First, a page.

What the MMR vaccine autism childhood evidence study means for your children

Updated: Aug 23

Childhood vaccinations is a large part of early pediatric practice. Vaccines have been developed to prevent chicken pox, meningitis, mumps, measles, rubella, rubeola, and various other bacterial infections that can cause illnesses in children.

In some cases the vaccines are developed because they decrease the amount of illness the child suffers, as well as the minor side effects such as with chicken pox. The vaccine for chickenpox was developed because a very small population of children develop significant side effects but a large portion of parents must be off of work for at least a week each spring and fall.

On the other hand the MMR vaccine was developed to stop cases of mumps, measles and rubella in their tracks. Mumps are a highly contagious viral illness that is spread by airborne droplets from the respiratory system. It affects specific glands in the body, most often the salivary glands and testicles. Measles is an acute contagious viral illness that causes a significant mortality (death) rate in malnourished children. Rubella is a mild viral illness that produces a rash. It is milder than measles but is severely damaging to an unborn baby when it happens early in pregnancy.

In response to these illnesses that cause a significant number of mortality in children the MMR vaccine was developed. This made a combination shot of what was originally three different vaccinations. Shortly after development case studies were presented that the vaccine was at the root cause of cases of autism in toddlers.

Then in February 1998 The Lancet, a medical journal, published an article that suggested the MMR vaccine could possibly contribute to the development of autism. There was intense media coverage of the article which led to parents around the world refusing the vaccine for their toddlers. Not long afterward, 2004, The Lancet published a retraction by 10 of the original 13 authors.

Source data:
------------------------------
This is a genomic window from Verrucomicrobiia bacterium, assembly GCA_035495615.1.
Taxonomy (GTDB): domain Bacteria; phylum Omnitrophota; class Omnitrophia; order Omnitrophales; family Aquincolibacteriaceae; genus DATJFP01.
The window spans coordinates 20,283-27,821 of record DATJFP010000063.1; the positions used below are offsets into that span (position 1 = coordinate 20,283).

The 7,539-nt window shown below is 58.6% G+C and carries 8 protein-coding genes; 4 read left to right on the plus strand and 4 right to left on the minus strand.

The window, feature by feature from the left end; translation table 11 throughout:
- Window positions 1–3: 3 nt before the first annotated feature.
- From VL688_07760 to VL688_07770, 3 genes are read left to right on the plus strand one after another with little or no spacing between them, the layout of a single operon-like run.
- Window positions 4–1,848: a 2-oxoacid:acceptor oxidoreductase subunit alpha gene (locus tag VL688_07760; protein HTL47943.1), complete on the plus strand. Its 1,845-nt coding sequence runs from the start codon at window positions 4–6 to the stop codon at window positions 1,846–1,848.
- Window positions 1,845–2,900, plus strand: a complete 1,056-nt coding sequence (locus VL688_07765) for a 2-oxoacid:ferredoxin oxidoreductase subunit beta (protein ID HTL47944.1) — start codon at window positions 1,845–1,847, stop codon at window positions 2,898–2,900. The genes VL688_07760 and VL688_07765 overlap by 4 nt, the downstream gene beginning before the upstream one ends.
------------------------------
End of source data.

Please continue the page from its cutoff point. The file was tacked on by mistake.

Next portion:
To date there have been 20 different articles published in peer review journals that refute MMR vaccine autism childhood evidence study while there are only 3 that support it.

In yet another study published in February 2008 in HealthDay News British authors said their study, the largest of its kind, had failed to find a connection between MMR vaccine and autism. This study was a result of a sample of 240 children. (1)

Physicians from the US theorize that parents continue to hold onto the theory that the MMR vaccine will cause autism because it gives the parents something to hold onto that could be altered to prevent future cases of autism. The original theory held that the MMR vaccine altered the intestinal lining which allowed proteins to enter the blood that in turn caused the brain damage. Each research study that has been performed since then hasn't found data to support this evidence.

But the evidence that the MMR vaccine does have an impact on the development of autism in children continues to hold true. Recently Dr. A. Wakefield, one of the original authors of the study published in the 1998 Lancet article, stated that heís identified 170 cases of children with autism, the majority of whose parents had documentation their children had no physical or mental decline prior to the vaccine administration.

The debate continues to rage over the administration of the triple vaccination but the coincidence of increased number of children with autism diagnosed the same year the vaccine was introduced in the US and then again 10 years later in England bolsters the case for vaccine induced mental damage.

Dr. Wakefield has testified before a US Congressional Subcommittee in 2000 on just this subject. His evidence pointed to flaws in the previous 20 research studies that actually did show a correlation between the vaccine and the increased diagnosis of autism but which was discounted by the study authors. One of these studies was also funded by the drug company that manufacturers the MMR vaccine.

For parents who continue to want to prevent the measles, mumps and rubella diseases the option of vaccinating against each disease individually with several months between vaccines is considered safer. The problem appears to be when the three vaccines are combined and not the vaccination of each individually.

(1) HealthDay: Another Study Finds No Link Between MMR Vaccine and Autism


Centers for Disease Control and Prevention: Concerns about Autism

American medical Association: The Relationship Between the MMR Vaccine and Autism

American Academy of Pediatrics: Vaccine Safety: Examine the Evidence

Duke Health: Does the MMR Vaccine Cause Autism

Clinical Infectious Diseases: Vaccines and Autism: A Tale of Shifting Hypotheses

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